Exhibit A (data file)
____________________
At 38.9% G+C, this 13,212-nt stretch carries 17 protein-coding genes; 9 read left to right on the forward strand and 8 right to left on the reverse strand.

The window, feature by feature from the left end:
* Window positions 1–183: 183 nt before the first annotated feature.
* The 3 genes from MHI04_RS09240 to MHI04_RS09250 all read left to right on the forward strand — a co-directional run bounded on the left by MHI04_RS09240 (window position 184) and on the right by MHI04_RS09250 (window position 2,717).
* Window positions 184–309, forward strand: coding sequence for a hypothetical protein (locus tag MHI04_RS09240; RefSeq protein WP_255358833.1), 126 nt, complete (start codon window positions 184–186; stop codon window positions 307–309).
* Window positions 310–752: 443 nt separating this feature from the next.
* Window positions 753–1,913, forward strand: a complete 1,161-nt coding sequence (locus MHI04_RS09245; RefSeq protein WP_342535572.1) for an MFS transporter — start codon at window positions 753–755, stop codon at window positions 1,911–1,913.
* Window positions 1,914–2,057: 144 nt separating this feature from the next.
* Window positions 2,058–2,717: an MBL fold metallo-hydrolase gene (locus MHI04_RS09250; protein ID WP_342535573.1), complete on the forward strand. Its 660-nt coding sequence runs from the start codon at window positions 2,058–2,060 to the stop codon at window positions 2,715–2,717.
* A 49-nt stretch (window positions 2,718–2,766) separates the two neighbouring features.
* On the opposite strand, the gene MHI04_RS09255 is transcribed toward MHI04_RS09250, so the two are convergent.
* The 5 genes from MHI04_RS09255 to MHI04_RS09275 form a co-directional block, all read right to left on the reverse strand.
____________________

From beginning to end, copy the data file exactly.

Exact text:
At 38.9% G+C, this 13,212-nt stretch carries 17 protein-coding genes; 9 read left to right on the forward strand and 8 right to left on the reverse strand.

The window, feature by feature from the left end:
* Window positions 1–183: 183 nt before the first annotated feature.
* The 3 genes from MHI04_RS09240 to MHI04_RS09250 all read left to right on the forward strand — a co-directional run bounded on the left by MHI04_RS09240 (window position 184) and on the right by MHI04_RS09250 (window position 2,717).
* Window positions 184–309, forward strand: coding sequence for a hypothetical protein (locus tag MHI04_RS09240; RefSeq protein WP_255358833.1), 126 nt, complete (start codon window positions 184–186; stop codon window positions 307–309).
* Window positions 310–752: 443 nt separating this feature from the next.
* Window positions 753–1,913, forward strand: a complete 1,161-nt coding sequence (locus MHI04_RS09245; RefSeq protein WP_342535572.1) for an MFS transporter — start codon at window positions 753–755, stop codon at window positions 1,911–1,913.
* Window positions 1,914–2,057: 144 nt separating this feature from the next.
* Window positions 2,058–2,717: an MBL fold metallo-hydrolase gene (locus MHI04_RS09250; protein ID WP_342535573.1), complete on the forward strand. Its 660-nt coding sequence runs from the start codon at window positions 2,058–2,060 to the stop codon at window positions 2,715–2,717.
* A 49-nt stretch (window positions 2,718–2,766) separates the two neighbouring features.
* On the opposite strand, the gene MHI04_RS09255 is transcribed toward MHI04_RS09250, so the two are convergent.
* The 5 genes from MHI04_RS09255 to MHI04_RS09275 form a co-directional block, all read right to left on the reverse strand.